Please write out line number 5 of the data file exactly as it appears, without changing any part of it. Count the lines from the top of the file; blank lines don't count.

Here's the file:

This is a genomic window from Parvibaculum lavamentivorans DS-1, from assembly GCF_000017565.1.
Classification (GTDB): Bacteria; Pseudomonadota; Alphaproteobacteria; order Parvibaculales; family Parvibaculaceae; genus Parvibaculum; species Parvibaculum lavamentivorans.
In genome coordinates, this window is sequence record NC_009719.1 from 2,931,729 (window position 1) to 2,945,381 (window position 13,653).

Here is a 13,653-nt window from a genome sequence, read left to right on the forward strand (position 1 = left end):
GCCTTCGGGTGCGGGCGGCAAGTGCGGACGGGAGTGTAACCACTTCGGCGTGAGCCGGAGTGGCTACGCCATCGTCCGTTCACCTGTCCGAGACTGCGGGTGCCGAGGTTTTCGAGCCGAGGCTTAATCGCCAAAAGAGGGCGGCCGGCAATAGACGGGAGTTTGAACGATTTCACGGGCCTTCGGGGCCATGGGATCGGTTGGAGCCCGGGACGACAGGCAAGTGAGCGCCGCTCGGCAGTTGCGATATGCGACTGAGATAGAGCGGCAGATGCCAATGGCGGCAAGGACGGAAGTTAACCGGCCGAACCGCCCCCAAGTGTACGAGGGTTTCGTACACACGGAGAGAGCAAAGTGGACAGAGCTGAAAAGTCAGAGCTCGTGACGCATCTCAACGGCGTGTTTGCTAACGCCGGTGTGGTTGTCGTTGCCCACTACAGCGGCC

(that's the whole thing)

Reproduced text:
GCCTTCGGGTGCGGGCGGCAAGTGCGGACGGGAGTGTAACCACTTCGGCGTGAGCCGGAGTGGCTACGCCATCGTCCGTTCACCTGTCCGAGACTGCGGGTGCCGAGGTTTTCGAGCCGAGGCTTAATCGCCAAAAGAGGGCGGCCGGCAATAGACGGGAGTTTGAACGATTTCACGGGCCTTCGGGGCCATGGGATCGGTTGGAGCCCGGGACGACAGGCAAGTGAGCGCCGCTCGGCAGTTGCGATATGCGACTGAGATAGAGCGGCAGATGCCAATGGCGGCAAGGACGGAAGTTAACCGGCCGAACCGCCCCCAAGTGTACGAGGGTTTCGTACACACGGAGAGAGCAAAGTGGACAGAGCTGAAAAGTCAGAGCTCGTGACGCATCTCAACGGCGTGTTTGCTAACGCCGGTGTGGTTGTCGTTGCCCACTACAGCGGCC